One of the biggest challenges is the shift back to the school year schedule, but getting up early does not have to be traumatic. It just takes some time. For example, you can begin turning back wake-up times and bedtimes by 15 minutes every four days. A small, slow change will make the whole transition to school time easier.

Work on “waiting skills”

Back-to-school shopping offers plenty of time for our children to wait. This is not always easy, but it is good to practice. Waiting is a skill that is very important in life, such as when your child has to wait before school. Many of our kids use electronic devices to fill waiting time. If your child’s diversion tool is not working as well as it used to, then it may be time to find something new. Whatever you choose, it would be good to use it only when you need your child to wait; otherwise, the attractiveness of the device can wear off sooner.

Practice new skills needed for middle or high school

For students entering middle or high school, a locker and its lock may be part of their day. If your child is not proficient at using a lock or is anxious about it, then now is the time to purchase one and work on it until your child becomes competent and comfortable. Nowadays, there are lots of options for combination locks, and some are much easier to use than others. Of course, the use of a lock and key is very easy, too. Most schools don’t care which kind you get.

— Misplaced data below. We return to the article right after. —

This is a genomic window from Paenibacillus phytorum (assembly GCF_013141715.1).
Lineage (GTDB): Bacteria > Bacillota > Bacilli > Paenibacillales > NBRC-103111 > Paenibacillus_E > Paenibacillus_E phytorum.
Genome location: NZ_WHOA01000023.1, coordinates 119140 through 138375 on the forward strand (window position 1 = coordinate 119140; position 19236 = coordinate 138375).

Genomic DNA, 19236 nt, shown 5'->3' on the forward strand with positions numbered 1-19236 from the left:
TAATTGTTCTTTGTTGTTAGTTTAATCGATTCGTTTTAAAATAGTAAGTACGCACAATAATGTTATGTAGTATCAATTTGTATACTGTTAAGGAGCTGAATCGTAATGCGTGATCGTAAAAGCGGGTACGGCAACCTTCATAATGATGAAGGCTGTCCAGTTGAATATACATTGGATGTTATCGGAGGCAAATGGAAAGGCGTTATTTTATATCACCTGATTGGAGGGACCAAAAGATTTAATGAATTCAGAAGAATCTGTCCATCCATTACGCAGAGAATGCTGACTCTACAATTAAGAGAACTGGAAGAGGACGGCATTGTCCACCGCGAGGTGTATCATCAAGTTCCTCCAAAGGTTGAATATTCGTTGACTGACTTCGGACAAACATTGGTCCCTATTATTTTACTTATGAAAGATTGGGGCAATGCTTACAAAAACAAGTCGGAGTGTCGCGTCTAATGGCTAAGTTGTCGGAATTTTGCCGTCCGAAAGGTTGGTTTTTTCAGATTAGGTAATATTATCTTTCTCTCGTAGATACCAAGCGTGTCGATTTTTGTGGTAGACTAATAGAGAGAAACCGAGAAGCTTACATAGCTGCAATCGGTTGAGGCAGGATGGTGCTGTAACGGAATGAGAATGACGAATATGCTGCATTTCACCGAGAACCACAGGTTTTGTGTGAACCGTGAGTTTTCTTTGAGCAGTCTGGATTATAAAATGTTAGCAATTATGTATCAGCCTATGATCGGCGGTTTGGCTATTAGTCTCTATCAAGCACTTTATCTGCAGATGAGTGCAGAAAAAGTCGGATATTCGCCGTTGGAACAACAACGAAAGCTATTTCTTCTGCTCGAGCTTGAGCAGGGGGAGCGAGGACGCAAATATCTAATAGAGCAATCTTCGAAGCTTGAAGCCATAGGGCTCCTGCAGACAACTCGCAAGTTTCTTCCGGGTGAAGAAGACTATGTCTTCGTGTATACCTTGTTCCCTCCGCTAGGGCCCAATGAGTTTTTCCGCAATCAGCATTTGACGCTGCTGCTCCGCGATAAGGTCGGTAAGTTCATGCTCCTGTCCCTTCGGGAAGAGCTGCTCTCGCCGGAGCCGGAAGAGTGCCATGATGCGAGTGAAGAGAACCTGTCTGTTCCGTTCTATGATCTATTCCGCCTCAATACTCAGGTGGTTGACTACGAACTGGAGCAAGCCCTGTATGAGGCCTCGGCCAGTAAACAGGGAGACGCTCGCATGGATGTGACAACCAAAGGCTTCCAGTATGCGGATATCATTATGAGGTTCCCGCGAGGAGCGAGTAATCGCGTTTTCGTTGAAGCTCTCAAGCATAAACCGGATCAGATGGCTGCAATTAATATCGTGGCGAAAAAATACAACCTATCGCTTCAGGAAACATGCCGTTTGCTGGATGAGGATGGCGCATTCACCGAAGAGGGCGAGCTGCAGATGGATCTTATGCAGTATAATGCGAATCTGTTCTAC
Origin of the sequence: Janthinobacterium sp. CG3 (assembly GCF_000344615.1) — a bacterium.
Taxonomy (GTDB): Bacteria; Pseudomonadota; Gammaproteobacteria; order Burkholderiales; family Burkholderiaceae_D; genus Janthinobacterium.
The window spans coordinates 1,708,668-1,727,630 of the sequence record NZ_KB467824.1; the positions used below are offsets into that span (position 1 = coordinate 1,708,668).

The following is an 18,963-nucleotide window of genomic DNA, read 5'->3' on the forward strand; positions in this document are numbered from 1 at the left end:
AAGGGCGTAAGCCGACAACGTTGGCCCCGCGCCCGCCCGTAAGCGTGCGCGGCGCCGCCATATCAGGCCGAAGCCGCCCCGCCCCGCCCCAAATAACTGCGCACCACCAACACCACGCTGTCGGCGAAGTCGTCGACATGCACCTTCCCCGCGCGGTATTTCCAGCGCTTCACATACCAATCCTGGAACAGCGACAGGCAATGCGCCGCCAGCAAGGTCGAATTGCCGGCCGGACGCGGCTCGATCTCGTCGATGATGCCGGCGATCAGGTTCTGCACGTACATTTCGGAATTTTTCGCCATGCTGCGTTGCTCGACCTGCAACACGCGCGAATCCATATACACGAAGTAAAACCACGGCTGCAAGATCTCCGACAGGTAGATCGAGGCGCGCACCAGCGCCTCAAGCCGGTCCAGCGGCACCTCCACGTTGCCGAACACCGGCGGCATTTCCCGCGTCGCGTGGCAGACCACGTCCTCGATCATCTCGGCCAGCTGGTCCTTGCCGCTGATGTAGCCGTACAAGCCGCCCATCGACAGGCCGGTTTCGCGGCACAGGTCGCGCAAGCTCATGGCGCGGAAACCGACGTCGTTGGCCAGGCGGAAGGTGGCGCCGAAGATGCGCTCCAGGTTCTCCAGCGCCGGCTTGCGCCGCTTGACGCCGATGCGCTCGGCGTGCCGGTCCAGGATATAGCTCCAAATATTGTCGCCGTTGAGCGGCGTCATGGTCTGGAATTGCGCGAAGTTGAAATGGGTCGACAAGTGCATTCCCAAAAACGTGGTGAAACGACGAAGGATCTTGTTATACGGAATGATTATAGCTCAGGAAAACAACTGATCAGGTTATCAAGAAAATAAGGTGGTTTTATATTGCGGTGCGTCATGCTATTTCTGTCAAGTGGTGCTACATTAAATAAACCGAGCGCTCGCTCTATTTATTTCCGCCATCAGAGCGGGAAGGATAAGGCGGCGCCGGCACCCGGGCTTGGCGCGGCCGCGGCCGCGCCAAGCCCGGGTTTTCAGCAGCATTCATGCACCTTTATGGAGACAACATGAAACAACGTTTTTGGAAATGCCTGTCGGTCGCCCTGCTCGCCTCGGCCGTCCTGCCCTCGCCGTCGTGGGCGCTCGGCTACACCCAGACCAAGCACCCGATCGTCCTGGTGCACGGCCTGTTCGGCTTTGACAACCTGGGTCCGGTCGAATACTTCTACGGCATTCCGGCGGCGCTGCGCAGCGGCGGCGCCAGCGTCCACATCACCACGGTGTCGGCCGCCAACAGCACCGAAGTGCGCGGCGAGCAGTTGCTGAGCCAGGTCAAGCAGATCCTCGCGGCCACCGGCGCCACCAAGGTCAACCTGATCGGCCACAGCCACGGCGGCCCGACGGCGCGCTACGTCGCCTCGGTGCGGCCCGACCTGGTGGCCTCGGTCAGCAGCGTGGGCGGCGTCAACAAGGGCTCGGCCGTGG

Make sure your child is comfortable with sensory tools

Along with washing new school clothes to get rid of the stiffness, you should make sure your child has become comfortable with any new devices you bought to help them cope with sensory issues. Some schools are finicky about comfort items sent from home to ease transitions, but rarely do they discourage items such as noise-blocking headphones and chewy devices, especially when students are in a self-contained class.

Use a morning schedule

Children who are used to following a schedule daily have an easier time learning a new schedule for school. If you put away your “Getting Ready for School” schedule for the summer, it is time to get it out. If you never made one, it is time to do that. For a nonverbal child, visual schedules are a great way to communicate expectation, increase independence, and reduce anxiety. For verbal children, societal expectations are much higher, and schedules can also help them in those areas. Most children learn through play, and play helps decrease anxiety, so make your use of the schedule fun and reinforce proper use with social praise or other rewards. Some parents give a prize to the first one to complete a schedule or to those who beat the timer.